In my last post, I discussed the impact of seeing the the Metropolitan Opera‘s production of Luluand how it has influenced my own work.

velazquez-vs-bacon
On the left is “Portrait of Pope Innocent X” by Diego Velázquez, 1650, & on the right is Francis Bacon’s “Study after Velázquez’s Portrait of Pope Innocent X,” 1953

To be influenced is to engage so deeply with a piece, with a work of art, that it becomes part of you, infecting your point of view, challenging values or just becoming a catalyst for opening yourself to greater experiences. Francis Bacon, the 20th-century British painter, one of my most personally treasured artists, was heavily influenced and inspired by the 17th-century Spanish painter Diego Velázquez and had a reproduction of his “Portrait of Pope Innocent X” hanging in his studio when he made his “Study after Velázquez’s Portrait of Pope Innocent X”. Not only was he influenced by the elements in the composition, such as the throne, the robes, and the posture of the Pope but also by the Pope’s facial expression and gestures. The darkness implied in Velázquez’s Pope has been transformed into articulated agony in Bacon’s version. There is no subtle anguish but, instead, loud and clearly expressed emotional torture. Through his engagement and encounter with Velázquez’s painting, Bacon created a portrait of Pope Innocent X that is undeniably his own. His powerful ability to communicate emotion through his application of paint, his choice of colors, and his way of making marks on the canvas leaves no doubt that this painting was made by Francis Bacon. While clearly influenced by Velázquez, the result is, without question, original.

I find that many young artists are concerned with being “original,” as if this is the defining test for being a “real” artist, without really understanding what “original” actually means. Original works are not innovations or subjects that have not been used before. It is not that simple. Johann Wolfgang von Goethe addressed the complexity of originality when he said, “The most original authors of today are original not because they create something new but because they are capable of saying such things as if they had never been said before.”

Francis Bacon, “Three Studies for Figures at the Base of a Crucifixion,” c. 1944
Francis Bacon, “Three Studies for Figures at the Base of a Crucifixion,” c. 1944

The first time I saw any quantity of Bacon’s work was in 1989 at the Hirshhorn Museum in Washington, D.C. I was immediately struck by the passion of his expressions. Even the paint itself was screaming with intensity. The raw, honest texture of these emotions startled me, confronted me, and ultimately pushed me. He put into his paintings feelings I thought I was surely the only one to experience. Through his work, I found connection to the deepest parts of myself, beyond the scope of mere words. By the time I had finished viewing the exhibition, Bacon’s work had become a part of me, incorporated into my psyche. Jeanette Winterson expressed this perfectly when she stated, “True art, when it happens to us, challenges the ‘I’ that we are.” (Art Objects: Essays on Ecstasy and EffronteryVintage, 1996) Bacon inspired and dared me to push myself in my own work, as far as I could go, and then to keep going.

Untitled #5978, 1994
Untitled #5978, 1994

I didn’t see the depth of this influence until five years later when I made “Untitled #5978,” an image clearly informed by Bacon’s work. The resemblance to a number of his paintings depicting a scream was unintentional, the result of a long, intuitive exploration, yet it was such an exciting moment for me when I saw this effect. In “Untitled #5078,” the reflection of the lower jaw is prominent on the surface of the water and makes the mouth look like it is double-hinged. The head above the water does not show because it is night and there is no light on it. The scream is coming from so deep in the figure’s gut that her jaw appears to be blown wide apart. The body is twisted in just the perfect way to maximize the force of the scream. The scream is not in anger at something but rather the expression of psychic agony, a release. Bacon’s scream in “Three Studies for Figures at the Base of a Crucifixion” (c. 1944) articulates similar primal raw intensity. In both Bacon’s painting and my photograph, the scream represents pure expression and emotion; there does not appear to be any cognitive activity within. These forms are a mass of muscle, gut, neck, and, of course, an ear and a mouth with a full set of teeth. Without a frontal cortex, both figures lack the ability to think, allowing their reactions to be unrestrained by the power of reason.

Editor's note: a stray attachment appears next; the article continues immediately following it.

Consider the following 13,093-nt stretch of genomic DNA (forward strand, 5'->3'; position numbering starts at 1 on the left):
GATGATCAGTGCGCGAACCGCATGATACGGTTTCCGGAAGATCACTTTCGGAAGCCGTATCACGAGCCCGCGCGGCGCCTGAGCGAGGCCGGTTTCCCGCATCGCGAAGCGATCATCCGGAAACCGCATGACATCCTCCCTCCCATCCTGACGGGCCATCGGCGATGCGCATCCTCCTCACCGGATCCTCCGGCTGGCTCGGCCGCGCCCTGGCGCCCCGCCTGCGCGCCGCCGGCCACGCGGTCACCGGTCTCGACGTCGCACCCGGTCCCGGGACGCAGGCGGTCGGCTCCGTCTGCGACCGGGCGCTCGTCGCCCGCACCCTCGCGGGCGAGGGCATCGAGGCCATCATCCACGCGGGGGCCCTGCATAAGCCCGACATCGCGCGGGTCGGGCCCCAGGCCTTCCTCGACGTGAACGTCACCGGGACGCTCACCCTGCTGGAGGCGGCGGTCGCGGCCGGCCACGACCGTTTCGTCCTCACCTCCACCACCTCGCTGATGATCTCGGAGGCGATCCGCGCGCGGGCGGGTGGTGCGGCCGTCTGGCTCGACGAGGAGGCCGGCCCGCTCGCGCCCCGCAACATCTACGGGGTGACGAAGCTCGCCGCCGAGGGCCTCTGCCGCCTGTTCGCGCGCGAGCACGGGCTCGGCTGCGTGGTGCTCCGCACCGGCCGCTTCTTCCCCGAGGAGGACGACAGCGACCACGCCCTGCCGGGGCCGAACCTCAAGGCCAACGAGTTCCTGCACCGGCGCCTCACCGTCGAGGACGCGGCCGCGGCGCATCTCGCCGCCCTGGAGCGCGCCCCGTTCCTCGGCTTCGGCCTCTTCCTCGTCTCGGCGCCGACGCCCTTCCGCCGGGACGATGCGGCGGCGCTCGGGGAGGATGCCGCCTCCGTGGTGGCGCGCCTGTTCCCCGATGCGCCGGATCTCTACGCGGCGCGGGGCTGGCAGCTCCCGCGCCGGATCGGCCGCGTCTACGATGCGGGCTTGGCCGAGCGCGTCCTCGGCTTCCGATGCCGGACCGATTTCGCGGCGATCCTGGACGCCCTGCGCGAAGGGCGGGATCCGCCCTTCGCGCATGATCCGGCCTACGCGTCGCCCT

Did Bacon’s paintings inform my work? Did his images give form to (or animate) my own feelings? Yes, there is no doubt. After I had experienced his images, my awareness of my self was heightened, and I was enlightened to powerful yet previously undefined feelings and thoughts. Bacon’s paintings dared me to be honest with myself in a raw and real way. This is one of the greatest functions of art – to express complex emotion that cannot be conveyed in a linear or verbal way. Bacon’s work affected me deeply, and it would eventually have a profound impact on my work as well. I discovered “Untitled #5978” through my own exploration, and I was able to see it because of the way Bacon’s work had become a part of my psyche. It was not an attempt to copy but rather was an encounter – the result of an intuitive process – as all of my images are. My debt to Bacon is undeniable as is my admiration. The compelling passion of his paintings pushed me in my own process to be daring and to reach as deep within myself as possible, as he did.

So, if being “original” is not to be the first to do something, yet if being heavily influenced by other artworks does not preclude originality, then what does it mean to be original?